Clinical research is fast becoming an everyday part of our NHS, and an everyday part of the patient journey. The aim is, of course, to improve existing treatments and develop new ones, thus improving healthcare and allowing patients to benefit earlier
from innovative treatments they would not otherwise have had access to.
While virtually all NHS trusts in England now have some patients involved in research studies – reflecting the increasing importance of clinical research for the NHS – our researchers have been particularly vocal about the bureaucracy and complexities surrounding the launch and the conduct of these studies. I have been told repeatedly by colleagues from across England of the need for a simplification of these processes, as a necessary requirement to unleash the NHS’ great research potential.
Many of the difficulties we face originate from Brussels: it’s European legislation that regulates the authorisation and conduct of clinical trials – studies involving the development of new medicines or looking into new treatments with medicines that have already been authorised.
Since its introduction ten years ago, the EU Clinical Trials Directive has, in the European Commission’s own words, contributed to a significant fall in the number of clinical trials conducted across Europe, with the time taken to launch new trials increasing by 90 per cent, and the administrative burden also growing significantly.
But there is good news: the time for change has finally come!
The extensive lobbying in Brussels – by the NHS European Office
and other medical research groups – calling for the EU rules to be rewritten has, eventually, paid off. After extensive debates and negotiations at EU level, a new EU regulation on clinical trials entered into force in June 2014, bringing with it a number of positive changes.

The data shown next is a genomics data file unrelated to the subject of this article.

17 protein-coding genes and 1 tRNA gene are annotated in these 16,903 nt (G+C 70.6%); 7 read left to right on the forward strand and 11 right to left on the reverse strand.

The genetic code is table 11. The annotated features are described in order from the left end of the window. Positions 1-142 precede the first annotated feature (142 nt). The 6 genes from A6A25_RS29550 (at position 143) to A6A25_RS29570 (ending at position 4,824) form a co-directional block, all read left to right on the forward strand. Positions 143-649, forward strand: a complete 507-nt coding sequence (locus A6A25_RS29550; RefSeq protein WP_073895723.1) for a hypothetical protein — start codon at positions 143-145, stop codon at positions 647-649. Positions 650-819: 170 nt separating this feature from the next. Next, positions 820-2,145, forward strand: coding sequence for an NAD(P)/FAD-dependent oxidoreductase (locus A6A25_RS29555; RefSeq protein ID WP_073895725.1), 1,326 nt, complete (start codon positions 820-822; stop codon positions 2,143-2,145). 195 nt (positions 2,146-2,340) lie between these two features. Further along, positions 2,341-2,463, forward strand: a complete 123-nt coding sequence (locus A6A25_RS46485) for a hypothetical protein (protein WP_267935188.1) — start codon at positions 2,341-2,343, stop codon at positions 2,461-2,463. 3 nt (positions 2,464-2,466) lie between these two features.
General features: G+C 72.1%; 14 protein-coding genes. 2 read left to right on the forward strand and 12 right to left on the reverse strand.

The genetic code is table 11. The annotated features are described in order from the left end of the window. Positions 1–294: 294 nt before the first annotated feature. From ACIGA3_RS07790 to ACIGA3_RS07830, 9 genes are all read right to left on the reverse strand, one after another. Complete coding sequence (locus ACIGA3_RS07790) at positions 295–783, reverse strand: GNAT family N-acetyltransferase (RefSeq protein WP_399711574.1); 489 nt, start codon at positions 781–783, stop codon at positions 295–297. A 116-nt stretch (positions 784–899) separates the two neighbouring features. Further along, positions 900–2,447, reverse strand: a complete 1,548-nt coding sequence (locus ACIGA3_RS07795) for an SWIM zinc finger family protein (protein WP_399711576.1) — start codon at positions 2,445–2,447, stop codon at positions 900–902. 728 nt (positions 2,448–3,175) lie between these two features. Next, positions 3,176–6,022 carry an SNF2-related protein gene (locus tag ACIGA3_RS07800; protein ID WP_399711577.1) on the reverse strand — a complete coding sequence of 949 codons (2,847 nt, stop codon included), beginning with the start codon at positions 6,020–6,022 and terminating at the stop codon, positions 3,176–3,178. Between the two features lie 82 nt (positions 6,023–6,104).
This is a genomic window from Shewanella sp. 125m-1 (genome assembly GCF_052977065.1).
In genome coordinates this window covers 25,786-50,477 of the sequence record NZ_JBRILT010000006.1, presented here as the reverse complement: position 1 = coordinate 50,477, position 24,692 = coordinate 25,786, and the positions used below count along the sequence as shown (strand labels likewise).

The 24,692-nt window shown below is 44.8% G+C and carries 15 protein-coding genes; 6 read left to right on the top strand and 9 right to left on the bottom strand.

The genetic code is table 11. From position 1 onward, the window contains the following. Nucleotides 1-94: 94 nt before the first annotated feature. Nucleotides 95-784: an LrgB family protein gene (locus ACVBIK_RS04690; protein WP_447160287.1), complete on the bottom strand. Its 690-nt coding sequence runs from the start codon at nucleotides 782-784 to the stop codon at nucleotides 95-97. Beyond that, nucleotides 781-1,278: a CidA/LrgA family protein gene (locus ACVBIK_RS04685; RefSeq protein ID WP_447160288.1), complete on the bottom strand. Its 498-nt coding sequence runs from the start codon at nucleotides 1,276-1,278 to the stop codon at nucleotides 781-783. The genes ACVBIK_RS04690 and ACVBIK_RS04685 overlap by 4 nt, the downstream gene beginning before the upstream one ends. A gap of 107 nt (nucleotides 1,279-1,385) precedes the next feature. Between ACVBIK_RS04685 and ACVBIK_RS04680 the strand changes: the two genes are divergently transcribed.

Addressing many of the shortcomings of the Clinical Trials Directive, the new EU regulation will:
- Streamline the procedures for assessing and authorising clinical trials, removing duplication and reducing delays in launching new clinical studies.
- Introduce a lighter regulatory regime for trials conducted with medicines that are already authorised and which pose only minimal risk compared to normal clinical practice. This is a particularly significant change from an NHS perspective, as many of the trials led by NHS hospitals study the efficacy of medicines that are already authorised.
- Simplify reporting requirements, sparing researchers from submitting largely identical information on the conduct of the study to various bodies.
- Improve transparency, by requiring the publication clinical trial results, whether positive or negative, so that both researchers and patients can be made aware of past trials and their outcomes, and avoid the same studies being repeated unnecessarily.
- Recognise that a trial can be led by more than one organisation, by formally introducing the concept of co-sponsorship – this is of great importance for many NHS hospitals that have put in place co-sponsorship arrangements with academic partners.
It’s important to note that the new EU law takes the form of a regulation. This means the rules apply directly in each member state, ensuring a level of consistency that has been severely lacking over the past decade.
As an example of the practical impact of these positive changes, it will soon be possible to launch a clinical trial with patients in several different countries through the submission of a single application dossier, instead of having to apply separately in each of the countries involved. This is a significant change and will certainly speed up the time for launching multi-country clinical trials, such as those looking into treatments for rare diseases which, by their very nature, require the participation of patients from several different countries.
The NHS European Office lobbied hard in favour of more proportionate and sensible EU rules that fully protect participants in clinical trials without hindering research in the NHS.
We welcome this new EU regulation and look forward to a speedy development of the EU infrastructure that will support its implementation, so that these positive changes can be applied without delay.
Elisabetta Zanon is director of the NHS European Office. Follow the organisation on Twitter @NHSConfed_EU